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In front of a Taliban flag, Taliban spokesman Zabihullah Mujahid speaks at at his first news conference, in Kabul, Afghanistan, Tuesday, Aug. 17, 2021. For years, Mujahid had been a shadowy figure issuing statements on behalf of the militants. Mujahid vowed Tuesday that the Taliban would respect women's rights, forgive those who resisted them and ensure a secure Afghanistan as part of a publicity blitz aimed at convincing world powers and a fearful population that they have changed. (AP Photo/Rahmat Gul)
Afghanistan illegal migrants taliban Commentary

‘We will take back your criminal asylum seekers,’ says Taliban’s spokesman

“They would be put on trial. The court has to decide,” says Zabihullah Mujahid about illegal migrants that would be sent back to Afghanistan

editor: REMIX NEWS
author: Remix News

The Taliban are open to taking back Afghans who have been slated for deportation from the European Union, after which they would face criminal trials under Taliban rule, according to the official spokesperson of the Taliban, Zabihullah Mujahid.

Under life-threatening circumstances, journalist Shams Ul-Haq met with Mujahid for an interview for the Kronen Zeitung.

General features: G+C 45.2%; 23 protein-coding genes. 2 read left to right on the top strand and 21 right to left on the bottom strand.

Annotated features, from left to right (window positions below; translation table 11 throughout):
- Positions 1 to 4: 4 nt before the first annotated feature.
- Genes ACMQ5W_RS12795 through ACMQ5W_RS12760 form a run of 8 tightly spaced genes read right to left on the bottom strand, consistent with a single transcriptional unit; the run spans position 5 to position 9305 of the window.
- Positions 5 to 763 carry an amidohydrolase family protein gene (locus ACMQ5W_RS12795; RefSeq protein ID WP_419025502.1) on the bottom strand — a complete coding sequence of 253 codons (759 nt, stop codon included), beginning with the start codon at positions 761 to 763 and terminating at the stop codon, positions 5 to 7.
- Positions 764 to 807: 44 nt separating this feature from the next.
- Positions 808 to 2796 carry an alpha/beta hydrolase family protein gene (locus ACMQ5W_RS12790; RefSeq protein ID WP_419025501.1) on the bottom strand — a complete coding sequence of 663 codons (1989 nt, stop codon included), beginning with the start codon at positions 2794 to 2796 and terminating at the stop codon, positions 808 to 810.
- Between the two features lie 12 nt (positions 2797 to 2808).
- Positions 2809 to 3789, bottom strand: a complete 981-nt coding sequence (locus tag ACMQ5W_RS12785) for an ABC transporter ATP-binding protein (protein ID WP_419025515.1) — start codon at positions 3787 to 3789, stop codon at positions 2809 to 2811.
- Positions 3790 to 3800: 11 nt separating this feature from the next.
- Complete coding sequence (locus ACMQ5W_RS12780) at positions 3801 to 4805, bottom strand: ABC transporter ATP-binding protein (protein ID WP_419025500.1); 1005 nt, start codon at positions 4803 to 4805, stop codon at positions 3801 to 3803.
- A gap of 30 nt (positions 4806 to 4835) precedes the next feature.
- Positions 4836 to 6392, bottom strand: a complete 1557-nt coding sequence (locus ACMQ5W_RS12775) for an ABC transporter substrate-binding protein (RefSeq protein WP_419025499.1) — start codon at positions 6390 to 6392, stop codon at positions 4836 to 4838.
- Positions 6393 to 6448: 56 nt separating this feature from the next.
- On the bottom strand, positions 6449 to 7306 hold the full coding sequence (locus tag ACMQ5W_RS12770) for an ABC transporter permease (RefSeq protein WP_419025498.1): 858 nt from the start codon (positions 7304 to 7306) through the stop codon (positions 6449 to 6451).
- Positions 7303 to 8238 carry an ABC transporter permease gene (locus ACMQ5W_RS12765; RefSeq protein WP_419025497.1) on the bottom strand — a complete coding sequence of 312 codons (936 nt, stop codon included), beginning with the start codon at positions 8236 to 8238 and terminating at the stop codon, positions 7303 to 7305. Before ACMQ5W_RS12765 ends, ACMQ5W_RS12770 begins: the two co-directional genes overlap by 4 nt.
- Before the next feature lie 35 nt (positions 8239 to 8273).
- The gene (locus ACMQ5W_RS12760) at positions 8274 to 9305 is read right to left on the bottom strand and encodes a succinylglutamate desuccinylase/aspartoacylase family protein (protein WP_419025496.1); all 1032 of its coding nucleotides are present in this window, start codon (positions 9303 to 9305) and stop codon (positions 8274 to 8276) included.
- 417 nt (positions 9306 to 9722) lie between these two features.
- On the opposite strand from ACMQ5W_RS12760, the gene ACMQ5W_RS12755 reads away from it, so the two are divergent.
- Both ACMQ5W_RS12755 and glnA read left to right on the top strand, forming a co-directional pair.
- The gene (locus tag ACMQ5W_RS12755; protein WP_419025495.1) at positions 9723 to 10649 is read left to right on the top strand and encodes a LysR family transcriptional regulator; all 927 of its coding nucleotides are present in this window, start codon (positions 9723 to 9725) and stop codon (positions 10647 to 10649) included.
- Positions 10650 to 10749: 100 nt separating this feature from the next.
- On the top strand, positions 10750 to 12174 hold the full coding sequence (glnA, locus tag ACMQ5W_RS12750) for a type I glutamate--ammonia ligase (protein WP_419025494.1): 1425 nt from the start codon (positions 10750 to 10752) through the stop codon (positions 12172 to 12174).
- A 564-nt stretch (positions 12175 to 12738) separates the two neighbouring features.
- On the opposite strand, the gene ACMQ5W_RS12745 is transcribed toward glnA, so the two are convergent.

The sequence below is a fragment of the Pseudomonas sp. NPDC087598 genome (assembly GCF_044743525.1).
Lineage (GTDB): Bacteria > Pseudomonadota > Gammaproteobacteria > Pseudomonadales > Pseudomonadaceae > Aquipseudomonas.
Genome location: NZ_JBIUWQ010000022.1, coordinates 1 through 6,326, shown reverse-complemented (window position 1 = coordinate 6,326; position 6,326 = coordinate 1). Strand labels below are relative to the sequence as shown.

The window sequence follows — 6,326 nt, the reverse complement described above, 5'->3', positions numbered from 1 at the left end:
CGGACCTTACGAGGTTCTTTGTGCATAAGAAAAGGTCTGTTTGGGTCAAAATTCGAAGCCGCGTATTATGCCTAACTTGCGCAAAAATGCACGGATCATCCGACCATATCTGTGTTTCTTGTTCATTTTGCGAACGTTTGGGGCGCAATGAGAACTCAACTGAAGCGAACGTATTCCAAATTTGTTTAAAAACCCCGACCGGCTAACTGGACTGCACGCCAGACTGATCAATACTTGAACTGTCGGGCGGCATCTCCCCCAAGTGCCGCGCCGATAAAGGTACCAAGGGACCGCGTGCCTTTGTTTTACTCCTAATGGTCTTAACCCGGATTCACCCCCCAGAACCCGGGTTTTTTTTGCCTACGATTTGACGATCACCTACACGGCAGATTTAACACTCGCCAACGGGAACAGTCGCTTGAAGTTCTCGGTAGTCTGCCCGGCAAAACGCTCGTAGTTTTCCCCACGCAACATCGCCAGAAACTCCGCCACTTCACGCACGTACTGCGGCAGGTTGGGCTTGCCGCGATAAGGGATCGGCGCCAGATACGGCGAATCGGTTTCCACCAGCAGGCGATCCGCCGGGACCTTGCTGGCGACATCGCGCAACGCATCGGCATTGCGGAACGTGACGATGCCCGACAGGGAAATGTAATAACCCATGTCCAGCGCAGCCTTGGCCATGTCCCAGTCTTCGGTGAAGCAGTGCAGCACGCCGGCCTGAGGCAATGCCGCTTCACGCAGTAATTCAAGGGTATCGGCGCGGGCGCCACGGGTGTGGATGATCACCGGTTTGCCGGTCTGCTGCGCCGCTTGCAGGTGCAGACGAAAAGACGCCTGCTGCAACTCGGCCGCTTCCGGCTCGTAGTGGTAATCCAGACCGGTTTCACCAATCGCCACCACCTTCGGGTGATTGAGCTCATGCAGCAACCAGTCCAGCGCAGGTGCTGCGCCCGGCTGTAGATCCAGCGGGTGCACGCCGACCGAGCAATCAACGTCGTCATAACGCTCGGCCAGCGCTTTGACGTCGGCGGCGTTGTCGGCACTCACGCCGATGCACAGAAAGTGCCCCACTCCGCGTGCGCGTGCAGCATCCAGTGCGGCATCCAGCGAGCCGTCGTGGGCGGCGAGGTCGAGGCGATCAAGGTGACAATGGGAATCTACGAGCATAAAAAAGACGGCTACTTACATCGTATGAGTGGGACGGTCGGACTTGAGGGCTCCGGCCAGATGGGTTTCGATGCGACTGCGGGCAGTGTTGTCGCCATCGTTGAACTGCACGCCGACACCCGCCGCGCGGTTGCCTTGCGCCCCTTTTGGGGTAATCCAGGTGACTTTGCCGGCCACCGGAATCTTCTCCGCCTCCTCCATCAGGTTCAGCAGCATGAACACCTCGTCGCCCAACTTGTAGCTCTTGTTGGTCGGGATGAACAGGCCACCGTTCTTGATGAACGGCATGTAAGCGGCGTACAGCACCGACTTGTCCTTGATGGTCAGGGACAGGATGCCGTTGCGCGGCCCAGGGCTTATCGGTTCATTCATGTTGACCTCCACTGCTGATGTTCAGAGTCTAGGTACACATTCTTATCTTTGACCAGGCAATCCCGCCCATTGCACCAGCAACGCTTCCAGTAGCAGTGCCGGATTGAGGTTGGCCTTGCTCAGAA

“Yes. They would be taken to court. The court would then have to decide how to proceed with them,” Zabihullah said when he was asked whether Afghanistan would take back deportees from countries like Austria and Germany who are looking to deport Afghans convicted of crimes.

When asked what the Taliban plans to do in Kabul, Mujahid noted that it is in the process of forming a government. Then normality should return.

“When the US moved its troops from Kabul to the airport, they invited everyone who wanted to go to America or Europe to come. That could only result in the chaos that could be used for terror,” noted the Taliban’s spokesman.

According to Mujahid, many Afghans now want to leave their homeland over fears caused by the propaganda, while others simply want to emigrate to Europe or America.

“That’s nothing new. Young people, in particular, have always tried to get to Europe via Turkey and Greece. That is not just a problem for Afghanistan. There is also poverty in Pakistan and other countries. Many now want to take the opportunity to escape,” said Mujahid.

“On one hand, we have people who want to leave illegally. That is not allowed. Those who have no documents and want to go abroad illegally experience miserable conditions there. Everyone knows that. But those who can show a passport and visa have the right to do so. In principle, the following applies: Afghans have the right to travel wherever they want. But not right now with all the chaos at the airport. We are trying to soften this rush. Those who do not have documents should not come to the airport. We don’t allow that. Later, we will find a way for those who want to leave,” he added.